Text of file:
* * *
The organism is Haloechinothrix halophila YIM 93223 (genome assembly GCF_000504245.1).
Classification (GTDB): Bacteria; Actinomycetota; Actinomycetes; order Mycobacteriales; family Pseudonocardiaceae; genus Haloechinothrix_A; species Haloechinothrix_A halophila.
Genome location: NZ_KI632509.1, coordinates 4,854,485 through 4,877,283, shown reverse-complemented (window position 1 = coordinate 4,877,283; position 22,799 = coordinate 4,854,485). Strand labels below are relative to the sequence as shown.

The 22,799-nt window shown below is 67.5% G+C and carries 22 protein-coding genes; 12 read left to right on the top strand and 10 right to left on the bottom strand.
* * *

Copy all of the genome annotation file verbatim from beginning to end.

The organism is Haloechinothrix halophila YIM 93223 (genome assembly GCF_000504245.1).
Classification (GTDB): Bacteria; Actinomycetota; Actinomycetes; order Mycobacteriales; family Pseudonocardiaceae; genus Haloechinothrix_A; species Haloechinothrix_A halophila.
Genome location: NZ_KI632509.1, coordinates 4,854,485 through 4,877,283, shown reverse-complemented (window position 1 = coordinate 4,877,283; position 22,799 = coordinate 4,854,485). Strand labels below are relative to the sequence as shown.

The 22,799-nt window shown below is 67.5% G+C and carries 22 protein-coding genes; 12 read left to right on the top strand and 10 right to left on the bottom strand.